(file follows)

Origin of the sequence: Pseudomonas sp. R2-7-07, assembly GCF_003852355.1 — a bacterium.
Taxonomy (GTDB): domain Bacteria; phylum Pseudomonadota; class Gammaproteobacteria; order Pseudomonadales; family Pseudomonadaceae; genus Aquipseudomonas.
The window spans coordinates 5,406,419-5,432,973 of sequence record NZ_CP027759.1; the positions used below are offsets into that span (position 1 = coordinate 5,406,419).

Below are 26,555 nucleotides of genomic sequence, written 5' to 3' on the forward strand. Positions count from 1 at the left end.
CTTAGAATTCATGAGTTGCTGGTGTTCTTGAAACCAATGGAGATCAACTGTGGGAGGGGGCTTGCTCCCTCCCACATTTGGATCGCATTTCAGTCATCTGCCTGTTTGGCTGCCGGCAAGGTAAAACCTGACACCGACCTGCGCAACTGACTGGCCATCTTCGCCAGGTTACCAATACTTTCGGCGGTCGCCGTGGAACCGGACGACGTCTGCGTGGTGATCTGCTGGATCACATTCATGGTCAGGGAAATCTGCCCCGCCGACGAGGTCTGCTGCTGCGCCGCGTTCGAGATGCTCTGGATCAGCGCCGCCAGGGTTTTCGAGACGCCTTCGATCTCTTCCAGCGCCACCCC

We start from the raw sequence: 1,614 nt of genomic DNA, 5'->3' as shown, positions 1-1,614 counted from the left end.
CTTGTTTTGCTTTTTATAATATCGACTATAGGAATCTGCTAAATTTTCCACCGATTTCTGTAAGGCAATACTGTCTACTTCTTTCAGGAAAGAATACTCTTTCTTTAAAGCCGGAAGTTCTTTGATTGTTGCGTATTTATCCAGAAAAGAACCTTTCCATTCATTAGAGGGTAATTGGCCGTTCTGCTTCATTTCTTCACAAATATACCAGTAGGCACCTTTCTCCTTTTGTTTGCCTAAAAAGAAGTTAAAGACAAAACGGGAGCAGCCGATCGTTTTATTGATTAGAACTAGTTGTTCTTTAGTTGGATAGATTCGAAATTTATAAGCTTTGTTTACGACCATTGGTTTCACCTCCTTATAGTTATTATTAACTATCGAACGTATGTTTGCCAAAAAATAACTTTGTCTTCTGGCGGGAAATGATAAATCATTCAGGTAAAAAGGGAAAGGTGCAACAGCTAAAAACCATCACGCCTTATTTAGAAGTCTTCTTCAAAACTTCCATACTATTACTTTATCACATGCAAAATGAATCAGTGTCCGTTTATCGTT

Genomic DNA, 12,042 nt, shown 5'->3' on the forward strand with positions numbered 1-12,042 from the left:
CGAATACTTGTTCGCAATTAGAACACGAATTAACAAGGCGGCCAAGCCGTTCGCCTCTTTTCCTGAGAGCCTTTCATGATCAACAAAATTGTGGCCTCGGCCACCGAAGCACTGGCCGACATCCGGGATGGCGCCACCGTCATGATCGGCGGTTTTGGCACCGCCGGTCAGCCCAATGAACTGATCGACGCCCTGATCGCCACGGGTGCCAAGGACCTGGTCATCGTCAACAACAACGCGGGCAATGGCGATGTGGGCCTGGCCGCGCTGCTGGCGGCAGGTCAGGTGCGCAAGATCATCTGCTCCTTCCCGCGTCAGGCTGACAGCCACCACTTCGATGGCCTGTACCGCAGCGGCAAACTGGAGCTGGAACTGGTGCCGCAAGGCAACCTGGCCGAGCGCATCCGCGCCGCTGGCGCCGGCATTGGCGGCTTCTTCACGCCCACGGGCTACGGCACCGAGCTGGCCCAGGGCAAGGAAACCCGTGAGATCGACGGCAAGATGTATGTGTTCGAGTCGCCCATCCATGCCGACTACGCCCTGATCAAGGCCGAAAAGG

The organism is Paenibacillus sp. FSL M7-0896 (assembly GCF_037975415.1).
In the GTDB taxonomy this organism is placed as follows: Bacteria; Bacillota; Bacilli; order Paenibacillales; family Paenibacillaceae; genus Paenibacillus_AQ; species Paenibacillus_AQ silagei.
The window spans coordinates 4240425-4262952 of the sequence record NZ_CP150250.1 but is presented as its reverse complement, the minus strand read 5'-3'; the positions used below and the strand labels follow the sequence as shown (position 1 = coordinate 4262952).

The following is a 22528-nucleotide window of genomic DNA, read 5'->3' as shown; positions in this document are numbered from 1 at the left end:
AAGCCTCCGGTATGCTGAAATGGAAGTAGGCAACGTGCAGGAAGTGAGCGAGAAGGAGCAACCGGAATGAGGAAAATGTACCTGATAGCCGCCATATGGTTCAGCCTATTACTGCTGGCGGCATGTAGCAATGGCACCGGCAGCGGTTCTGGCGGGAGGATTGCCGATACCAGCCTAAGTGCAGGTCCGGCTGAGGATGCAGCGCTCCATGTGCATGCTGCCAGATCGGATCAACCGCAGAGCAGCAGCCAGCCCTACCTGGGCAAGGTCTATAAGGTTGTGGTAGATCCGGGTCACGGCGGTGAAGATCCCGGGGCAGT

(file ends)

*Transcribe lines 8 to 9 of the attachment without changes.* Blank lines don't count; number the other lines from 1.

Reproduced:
Genomic DNA, 12,042 nt, shown 5'->3' on the forward strand with positions numbered 1-12,042 from the left:
CGAATACTTGTTCGCAATTAGAACACGAATTAACAAGGCGGCCAAGCCGTTCGCCTCTTTTCCTGAGAGCCTTTCATGATCAACAAAATTGTGGCCTCGGCCACCGAAGCACTGGCCGACATCCGGGATGGCGCCACCGTCATGATCGGCGGTTTTGGCACCGCCGGTCAGCCCAATGAACTGATCGACGCCCTGATCGCCACGGGTGCCAAGGACCTGGTCATCGTCAACAACAACGCGGGCAATGGCGATGTGGGCCTGGCCGCGCTGCTGGCGGCAGGTCAGGTGCGCAAGATCATCTGCTCCTTCCCGCGTCAGGCTGACAGCCACCACTTCGATGGCCTGTACCGCAGCGGCAAACTGGAGCTGGAACTGGTGCCGCAAGGCAACCTGGCCGAGCGCATCCGCGCCGCTGGCGCCGGCATTGGCGGCTTCTTCACGCCCACGGGCTACGGCACCGAGCTGGCCCAGGGCAAGGAAACCCGTGAGATCGACGGCAAGATGTATGTGTTCGAGTCGCCCATCCATGCCGACTACGCCCTGATCAAGGCCGAAAAGG